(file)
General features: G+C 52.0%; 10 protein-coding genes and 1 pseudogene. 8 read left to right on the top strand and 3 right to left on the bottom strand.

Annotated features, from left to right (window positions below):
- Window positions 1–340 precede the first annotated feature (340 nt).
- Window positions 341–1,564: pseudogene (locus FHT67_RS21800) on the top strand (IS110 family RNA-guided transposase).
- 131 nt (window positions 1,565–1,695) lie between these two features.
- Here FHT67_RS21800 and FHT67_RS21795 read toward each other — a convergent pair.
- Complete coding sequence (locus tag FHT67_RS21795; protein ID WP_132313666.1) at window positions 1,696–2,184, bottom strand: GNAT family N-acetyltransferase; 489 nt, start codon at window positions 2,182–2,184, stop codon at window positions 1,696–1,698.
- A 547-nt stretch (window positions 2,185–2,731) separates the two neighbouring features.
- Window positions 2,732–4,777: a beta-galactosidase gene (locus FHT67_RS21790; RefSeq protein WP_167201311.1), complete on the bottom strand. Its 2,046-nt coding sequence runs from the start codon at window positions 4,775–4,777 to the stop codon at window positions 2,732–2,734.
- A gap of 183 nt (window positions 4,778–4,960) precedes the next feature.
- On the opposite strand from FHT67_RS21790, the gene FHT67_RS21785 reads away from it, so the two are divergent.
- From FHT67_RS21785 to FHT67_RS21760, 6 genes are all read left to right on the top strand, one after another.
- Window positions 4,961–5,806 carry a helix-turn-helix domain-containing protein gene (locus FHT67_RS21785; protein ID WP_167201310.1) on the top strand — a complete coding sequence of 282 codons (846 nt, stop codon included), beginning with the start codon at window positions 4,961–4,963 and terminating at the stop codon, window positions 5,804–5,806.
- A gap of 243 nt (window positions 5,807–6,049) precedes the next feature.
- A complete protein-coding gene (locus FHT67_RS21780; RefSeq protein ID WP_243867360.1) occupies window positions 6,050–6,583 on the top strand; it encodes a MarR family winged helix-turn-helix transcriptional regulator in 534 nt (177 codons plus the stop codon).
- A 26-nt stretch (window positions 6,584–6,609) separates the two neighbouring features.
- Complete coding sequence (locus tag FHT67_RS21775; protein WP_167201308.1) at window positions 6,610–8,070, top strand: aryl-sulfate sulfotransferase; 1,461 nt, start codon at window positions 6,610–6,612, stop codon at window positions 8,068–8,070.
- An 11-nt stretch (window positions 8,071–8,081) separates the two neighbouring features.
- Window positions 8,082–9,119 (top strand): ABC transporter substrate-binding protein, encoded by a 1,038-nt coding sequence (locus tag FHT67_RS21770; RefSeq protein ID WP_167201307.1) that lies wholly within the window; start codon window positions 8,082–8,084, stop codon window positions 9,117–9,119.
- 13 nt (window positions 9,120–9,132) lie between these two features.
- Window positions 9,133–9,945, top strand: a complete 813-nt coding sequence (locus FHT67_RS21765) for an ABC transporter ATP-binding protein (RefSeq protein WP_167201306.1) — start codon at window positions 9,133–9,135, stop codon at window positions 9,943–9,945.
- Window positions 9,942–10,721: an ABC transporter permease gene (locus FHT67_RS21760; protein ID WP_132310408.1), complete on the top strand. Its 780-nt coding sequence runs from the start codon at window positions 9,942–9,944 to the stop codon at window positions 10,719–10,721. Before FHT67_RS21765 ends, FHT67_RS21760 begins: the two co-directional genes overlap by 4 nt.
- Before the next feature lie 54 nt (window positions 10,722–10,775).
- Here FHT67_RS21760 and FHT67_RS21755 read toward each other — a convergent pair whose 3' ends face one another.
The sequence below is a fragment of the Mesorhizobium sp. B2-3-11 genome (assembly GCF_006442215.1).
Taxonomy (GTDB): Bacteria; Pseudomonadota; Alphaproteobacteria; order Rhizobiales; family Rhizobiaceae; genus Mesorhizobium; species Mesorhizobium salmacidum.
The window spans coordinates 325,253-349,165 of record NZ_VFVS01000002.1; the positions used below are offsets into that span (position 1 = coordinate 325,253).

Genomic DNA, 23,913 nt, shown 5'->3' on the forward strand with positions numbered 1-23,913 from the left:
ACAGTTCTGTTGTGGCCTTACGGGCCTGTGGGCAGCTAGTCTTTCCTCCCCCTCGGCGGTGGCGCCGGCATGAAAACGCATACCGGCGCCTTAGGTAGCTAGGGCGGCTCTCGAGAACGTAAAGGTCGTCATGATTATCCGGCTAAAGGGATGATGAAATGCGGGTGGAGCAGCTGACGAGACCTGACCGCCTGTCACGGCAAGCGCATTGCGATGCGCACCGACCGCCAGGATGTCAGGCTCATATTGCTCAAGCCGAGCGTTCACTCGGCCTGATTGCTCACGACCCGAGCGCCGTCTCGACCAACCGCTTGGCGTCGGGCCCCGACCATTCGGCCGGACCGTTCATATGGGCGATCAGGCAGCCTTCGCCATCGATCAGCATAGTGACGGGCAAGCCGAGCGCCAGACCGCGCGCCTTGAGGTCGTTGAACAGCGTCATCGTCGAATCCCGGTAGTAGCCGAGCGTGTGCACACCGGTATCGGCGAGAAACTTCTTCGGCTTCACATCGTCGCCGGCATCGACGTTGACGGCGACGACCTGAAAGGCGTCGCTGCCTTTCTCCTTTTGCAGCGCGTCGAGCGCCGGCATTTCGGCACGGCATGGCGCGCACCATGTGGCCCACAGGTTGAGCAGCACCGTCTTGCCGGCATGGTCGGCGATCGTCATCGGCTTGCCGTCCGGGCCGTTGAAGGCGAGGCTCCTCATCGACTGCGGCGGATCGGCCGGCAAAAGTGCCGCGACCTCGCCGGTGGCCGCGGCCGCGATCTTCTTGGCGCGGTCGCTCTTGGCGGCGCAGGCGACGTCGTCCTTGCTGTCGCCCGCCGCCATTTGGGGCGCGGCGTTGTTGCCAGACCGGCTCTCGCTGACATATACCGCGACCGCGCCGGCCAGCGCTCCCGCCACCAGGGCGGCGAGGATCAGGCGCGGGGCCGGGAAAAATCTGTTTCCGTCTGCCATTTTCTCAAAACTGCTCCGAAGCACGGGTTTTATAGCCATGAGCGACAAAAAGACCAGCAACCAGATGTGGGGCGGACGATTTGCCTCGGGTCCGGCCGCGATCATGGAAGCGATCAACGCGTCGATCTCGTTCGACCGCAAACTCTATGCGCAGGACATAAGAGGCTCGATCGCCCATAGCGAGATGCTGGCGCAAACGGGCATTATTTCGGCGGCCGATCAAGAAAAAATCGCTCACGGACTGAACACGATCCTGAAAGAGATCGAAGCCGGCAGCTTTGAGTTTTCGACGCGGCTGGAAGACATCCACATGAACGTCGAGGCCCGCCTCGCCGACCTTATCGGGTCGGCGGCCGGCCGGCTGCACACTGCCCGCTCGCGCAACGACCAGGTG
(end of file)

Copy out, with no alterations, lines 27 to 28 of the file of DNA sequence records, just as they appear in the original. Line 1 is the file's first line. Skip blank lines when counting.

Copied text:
The window spans coordinates 325,253-349,165 of record NZ_VFVS01000002.1; the positions used below are offsets into that span (position 1 = coordinate 325,253).

Genomic DNA, 23,913 nt, shown 5'->3' on the forward strand with positions numbered 1-23,913 from the left: